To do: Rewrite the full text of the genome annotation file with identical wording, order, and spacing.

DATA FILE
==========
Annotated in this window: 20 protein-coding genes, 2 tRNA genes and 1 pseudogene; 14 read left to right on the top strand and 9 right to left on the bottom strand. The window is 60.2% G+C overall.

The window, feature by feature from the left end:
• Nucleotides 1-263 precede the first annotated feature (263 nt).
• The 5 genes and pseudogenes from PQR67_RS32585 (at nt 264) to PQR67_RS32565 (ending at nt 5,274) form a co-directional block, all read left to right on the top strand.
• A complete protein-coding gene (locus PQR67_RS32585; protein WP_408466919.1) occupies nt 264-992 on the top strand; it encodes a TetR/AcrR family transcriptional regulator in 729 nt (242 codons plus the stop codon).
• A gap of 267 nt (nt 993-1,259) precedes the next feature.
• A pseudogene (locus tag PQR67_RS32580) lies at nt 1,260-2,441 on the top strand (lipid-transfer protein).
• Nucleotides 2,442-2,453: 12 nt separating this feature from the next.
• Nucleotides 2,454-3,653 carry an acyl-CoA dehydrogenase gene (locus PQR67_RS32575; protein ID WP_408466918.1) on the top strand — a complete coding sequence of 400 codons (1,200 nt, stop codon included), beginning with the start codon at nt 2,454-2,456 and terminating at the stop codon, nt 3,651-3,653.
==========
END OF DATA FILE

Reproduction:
Annotated in this window: 20 protein-coding genes, 2 tRNA genes and 1 pseudogene; 14 read left to right on the top strand and 9 right to left on the bottom strand. The window is 60.2% G+C overall.

The window, feature by feature from the left end:
• Nucleotides 1-263 precede the first annotated feature (263 nt).
• The 5 genes and pseudogenes from PQR67_RS32585 (at nt 264) to PQR67_RS32565 (ending at nt 5,274) form a co-directional block, all read left to right on the top strand.
• A complete protein-coding gene (locus PQR67_RS32585; protein WP_408466919.1) occupies nt 264-992 on the top strand; it encodes a TetR/AcrR family transcriptional regulator in 729 nt (242 codons plus the stop codon).
• A gap of 267 nt (nt 993-1,259) precedes the next feature.
• A pseudogene (locus tag PQR67_RS32580) lies at nt 1,260-2,441 on the top strand (lipid-transfer protein).
• Nucleotides 2,442-2,453: 12 nt separating this feature from the next.
• Nucleotides 2,454-3,653 carry an acyl-CoA dehydrogenase gene (locus PQR67_RS32575; protein ID WP_408466918.1) on the top strand — a complete coding sequence of 400 codons (1,200 nt, stop codon included), beginning with the start codon at nt 2,454-2,456 and terminating at the stop codon, nt 3,651-3,653.